Cape Town – Premier Alan Winde and Community Safety MEC Albert Fritz welcomed the announcement by President Cyril Ramaphosa that the SANDF deployment will be extended by a further six months.
Ramaphosa made the announcement on Monday just hours before the original deployment was due to come to an end.
Winde said: “We wrote to the president to request the extension because we believe that the army can play an important role in peacekeeping in some of our communities most impacted by crime.
"In our letter to the president, we set out very clear conditions for an extension, because we believe that the effectiveness of the army needs to be maximised and the outcomes of their deployment monitored.
"It is unclear at this stage whether the president and the ministers of Police and Defence will be implementing the conditions we requested.”
Fritz said: “I welcome the extension of the deployment until 31 March, 2020. The success of the deployment remains hotly contested.
"Whilst the number of murders remains relatively unchanged compared to prior to the deployment, the deployment has been successful in affecting arrests, particularly of wanted suspects.
"Between this past Thursday and Sunday, 395 arrests were made for persons in possession of drugs, illegal firearms and ammunition, and unlicensed liquor. Of the 395 arrested, 191 were wanted suspects.
"The issue lies with the criminal justice system as a whole. It is not enough to ensure arrests, we must also ensure convictions. More than ever, we need to ensure that our criminal justice system is fully capacitated.
"This means that we need the correct number of police on the ground. Our detectives need to be adequately trained and resourced to pursue investigations.
"Our courts need to receive the appropriate evidence, witnesses and prosecutors so as to convict criminals. It further means that our correctional services should not be overcrowded and unable to prevent crime taking place within its own walls.
"As the Minister of Community Safety, I will continue to play my part and work in a transversal and integrated manner to safeguard the Western Cape," Fritz said.
Winde said: “When we wrote to the president, we indicated that the Western Cape government had received very little information or data from the deployment, despite our oversight role of the police.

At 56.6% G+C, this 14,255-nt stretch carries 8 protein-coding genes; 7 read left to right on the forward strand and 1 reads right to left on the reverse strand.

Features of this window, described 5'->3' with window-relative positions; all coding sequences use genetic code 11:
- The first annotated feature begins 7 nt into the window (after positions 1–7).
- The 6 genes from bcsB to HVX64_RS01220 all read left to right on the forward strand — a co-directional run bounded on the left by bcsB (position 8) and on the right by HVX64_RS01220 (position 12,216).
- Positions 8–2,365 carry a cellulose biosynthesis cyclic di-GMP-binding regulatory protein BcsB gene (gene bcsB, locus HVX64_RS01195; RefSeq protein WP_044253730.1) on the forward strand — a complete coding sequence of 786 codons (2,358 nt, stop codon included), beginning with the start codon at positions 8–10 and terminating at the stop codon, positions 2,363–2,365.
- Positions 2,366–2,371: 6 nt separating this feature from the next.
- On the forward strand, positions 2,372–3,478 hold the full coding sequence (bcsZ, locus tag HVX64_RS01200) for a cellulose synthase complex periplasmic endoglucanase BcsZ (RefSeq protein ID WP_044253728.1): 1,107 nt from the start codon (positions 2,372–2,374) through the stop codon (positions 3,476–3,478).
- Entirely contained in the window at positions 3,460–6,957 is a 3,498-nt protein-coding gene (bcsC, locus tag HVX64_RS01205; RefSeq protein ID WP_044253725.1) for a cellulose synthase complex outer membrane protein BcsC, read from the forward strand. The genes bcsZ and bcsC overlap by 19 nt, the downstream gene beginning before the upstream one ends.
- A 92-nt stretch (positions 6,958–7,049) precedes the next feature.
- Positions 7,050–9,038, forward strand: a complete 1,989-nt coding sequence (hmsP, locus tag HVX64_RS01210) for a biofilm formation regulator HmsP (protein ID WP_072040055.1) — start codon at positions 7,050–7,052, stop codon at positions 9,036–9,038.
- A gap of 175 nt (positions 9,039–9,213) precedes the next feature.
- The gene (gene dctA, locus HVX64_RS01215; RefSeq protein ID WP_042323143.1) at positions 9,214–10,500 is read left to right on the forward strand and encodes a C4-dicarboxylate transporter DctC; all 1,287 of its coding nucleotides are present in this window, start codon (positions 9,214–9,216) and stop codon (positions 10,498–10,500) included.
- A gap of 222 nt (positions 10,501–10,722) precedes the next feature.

"If we want this deployment to be successful and truly make a difference in people’s lives, we need to make some operational changes and we all need to be working together.
"The province, City of Cape Town, national government, the SAPS, SANDF and the entire criminal justice chain have to commit to working together, otherwise we will not achieve stabilization over the next six months."
The conditions outlined by the provincial government included:
* Clear indicators of success and measurement tools need to be put in place to track the impact the deployment is having.
* The Western Cape government proposes a blended strategy which allows for a better combination of law enforcement, community mobilization and availability of social service interventions to targeted groups.
* A co-ordinated response from local, provincial and national government.
* A problem-oriented approach where specific crime types are analysed and law enforcement responses are customized to areas, based on needs and requirements.
* Criminal and violent groupings must be given clear messages that they are under scrutiny and that any violence, or acts triggering violence, will receive special attention and increased enforcement.
* Winde has undertaken to convene and chair a “Safety Cabinet” of stakeholders to co-ordinate the responses of the provincial government, City of Cape Town and the SAPS, NPA and SANDF, among others.
Together, they must develop a joint plan of action to be implemented throughout the period of further deployment.